Packed with fascinating information, this is an impressive labor of love that should appeal to all Broadway fans.

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WHEN BROADWAY WENT TO HOLLYWOOD

What happens when Broadway’s musicals try to go Hollywood?

Mordden (On Sondheim: An Opinionated Guide, 2015, etc.) is probably the authority on the American musical and the perfect person to write about the important role of American songwriters and composers who looked west to ply their trade in Hollywood. As the author makes clear, these plans didn’t always work out. Hollywood had its mogul, control-freak producers who didn’t necessarily appreciate musicals, forced too many writers to work on a film, frequently cast the wrong people, and were fond of eliminating way too many songs in order to make a “better” movie. When silent films became talking films, they were able to add music and songs, little by little. The Jazz Singer showed it could be done. Irving Berlin’s great songs in films made audiences happy, but they still remained “Berlin-catalogue films” rather than true musicals. Realizing they needed the quality and prestige of the Broadway songwriters, Hollywood started hiring. The Gershwin brothers, George and Ira, brought consummate artistry to these new films. Top Hat, Shall We Dance, and Porgy and Bess showed what could be achieved, almost—Berlin was rarely involved in “planning or executing a project.” Then came Rodgers and Hart, whose Love Me Tonight is one of the great Hollywood musicals, perhaps the “greatest of all.” Here the songwriters’ art merged beautifully with “cinema’s ability to mash time and space together.” Jerome Kern’s Show Boat has both “epic” story and music. In 1962, Hollywood filmed with “respect” to Broadway by keeping Robert Preston for The Music Man. The pace picks up as Mordden describes a series of good film musicals, from Gypsy to The King and I to The Sound of Music. He’s not, however, much impressed by the many bio-musicals made about these songwriters. De-Lovely, about Cole Porter, is an “excrescence.”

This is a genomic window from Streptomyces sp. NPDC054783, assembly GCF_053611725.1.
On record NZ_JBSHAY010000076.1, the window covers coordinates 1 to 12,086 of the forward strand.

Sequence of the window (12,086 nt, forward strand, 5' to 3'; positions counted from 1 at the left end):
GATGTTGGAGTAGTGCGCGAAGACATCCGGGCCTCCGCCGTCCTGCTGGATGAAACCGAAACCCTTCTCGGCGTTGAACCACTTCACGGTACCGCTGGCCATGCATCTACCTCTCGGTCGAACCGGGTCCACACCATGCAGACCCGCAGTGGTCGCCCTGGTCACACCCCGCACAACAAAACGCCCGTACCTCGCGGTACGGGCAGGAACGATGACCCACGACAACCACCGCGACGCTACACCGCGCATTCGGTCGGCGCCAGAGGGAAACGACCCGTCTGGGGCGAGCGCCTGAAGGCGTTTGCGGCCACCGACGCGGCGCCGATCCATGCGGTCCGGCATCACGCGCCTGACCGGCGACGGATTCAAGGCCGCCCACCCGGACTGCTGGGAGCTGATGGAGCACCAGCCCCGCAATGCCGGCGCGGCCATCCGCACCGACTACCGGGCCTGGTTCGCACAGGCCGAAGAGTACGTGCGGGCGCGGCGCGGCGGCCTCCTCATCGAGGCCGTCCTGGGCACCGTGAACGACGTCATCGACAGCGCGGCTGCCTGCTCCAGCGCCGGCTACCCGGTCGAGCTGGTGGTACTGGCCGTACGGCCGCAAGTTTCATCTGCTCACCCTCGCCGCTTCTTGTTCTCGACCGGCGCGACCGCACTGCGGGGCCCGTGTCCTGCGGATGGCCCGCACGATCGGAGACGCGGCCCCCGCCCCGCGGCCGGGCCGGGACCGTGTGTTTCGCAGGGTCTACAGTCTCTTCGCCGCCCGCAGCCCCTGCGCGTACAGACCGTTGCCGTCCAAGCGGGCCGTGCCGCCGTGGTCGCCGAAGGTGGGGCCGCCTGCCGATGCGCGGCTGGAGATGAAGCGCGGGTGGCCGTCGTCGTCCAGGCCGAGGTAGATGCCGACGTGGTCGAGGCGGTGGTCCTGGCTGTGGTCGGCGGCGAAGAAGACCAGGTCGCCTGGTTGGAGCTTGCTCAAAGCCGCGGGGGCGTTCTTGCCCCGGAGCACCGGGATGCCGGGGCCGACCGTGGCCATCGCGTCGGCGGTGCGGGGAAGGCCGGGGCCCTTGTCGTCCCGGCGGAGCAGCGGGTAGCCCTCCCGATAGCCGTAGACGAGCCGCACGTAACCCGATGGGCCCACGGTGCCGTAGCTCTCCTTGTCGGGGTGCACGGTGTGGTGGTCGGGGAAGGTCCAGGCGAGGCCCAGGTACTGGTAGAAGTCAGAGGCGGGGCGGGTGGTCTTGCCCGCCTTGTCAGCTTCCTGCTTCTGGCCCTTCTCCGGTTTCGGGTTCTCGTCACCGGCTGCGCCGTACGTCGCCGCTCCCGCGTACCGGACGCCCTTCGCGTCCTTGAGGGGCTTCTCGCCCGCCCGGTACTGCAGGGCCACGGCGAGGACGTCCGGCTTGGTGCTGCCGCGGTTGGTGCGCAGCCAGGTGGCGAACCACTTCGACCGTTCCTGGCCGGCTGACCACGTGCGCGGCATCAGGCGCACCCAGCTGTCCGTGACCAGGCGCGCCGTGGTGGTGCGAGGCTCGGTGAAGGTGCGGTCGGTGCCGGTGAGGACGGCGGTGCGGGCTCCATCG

Packed with fascinating information, this is an impressive labor of love that should appeal to all Broadway fans.

Pub Date: Dec. 1, 2016

ISBN: 978-0-19-939540-8

Page Count: 304

Publisher: Oxford Univ.

Review Posted Online: Sept. 7, 2016

Kirkus Reviews Issue: Sept. 15, 2016

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WHAT A WONDERFUL WORLD

A LIFETIME OF RECORDINGS

Noted jazz and pop record producer Thiele offers a chatty autobiography. Aided by record-business colleague Golden, Thiele traces his career from his start as a ``pubescent, novice jazz record producer'' in the 1940s through the '50s, when he headed Coral, Dot, and Roulette Records, and the '60s, when he worked for ABC and ran the famous Impulse! jazz label. At Coral, Thiele championed the work of ``hillbilly'' singer Buddy Holly, although the only sessions he produced with Holly were marred by saccharine strings. The producer specialized in more mainstream popsters like the irrepressibly perky Teresa Brewer (who later became his fourth wife) and the bubble-machine muzak-meister Lawrence Welk. At Dot, Thiele was instrumental in recording Jack Kerouac's famous beat- generation ramblings to jazz accompaniment (recordings that Dot's president found ``pornographic''), while also overseeing a steady stream of pop hits. He then moved to the Mafia-controlled Roulette label, where he observed the ``silk-suited, pinky-ringed'' entourage who frequented the label's offices. Incredibly, however, Thiele remembers the famously hard-nosed Morris Levy, who ran the label and was eventually convicted of extortion, as ``one of the kindest, most warm-hearted, and classiest music men I have ever known.'' At ABC/Impulse!, Thiele oversaw the classic recordings of John Coltrane, although he is the first to admit that Coltrane essentially produced his own sessions. Like many producers of the day, Thiele participated in the ownership of publishing rights to some of the songs he recorded; he makes no apology for this practice, which he calls ``entirely appropriate and without any ethical conflicts.'' A pleasant, if not exactly riveting, memoir that will be of most interest to those with a thirst for cocktail-hour stories of the record biz. (25 halftones, not seen)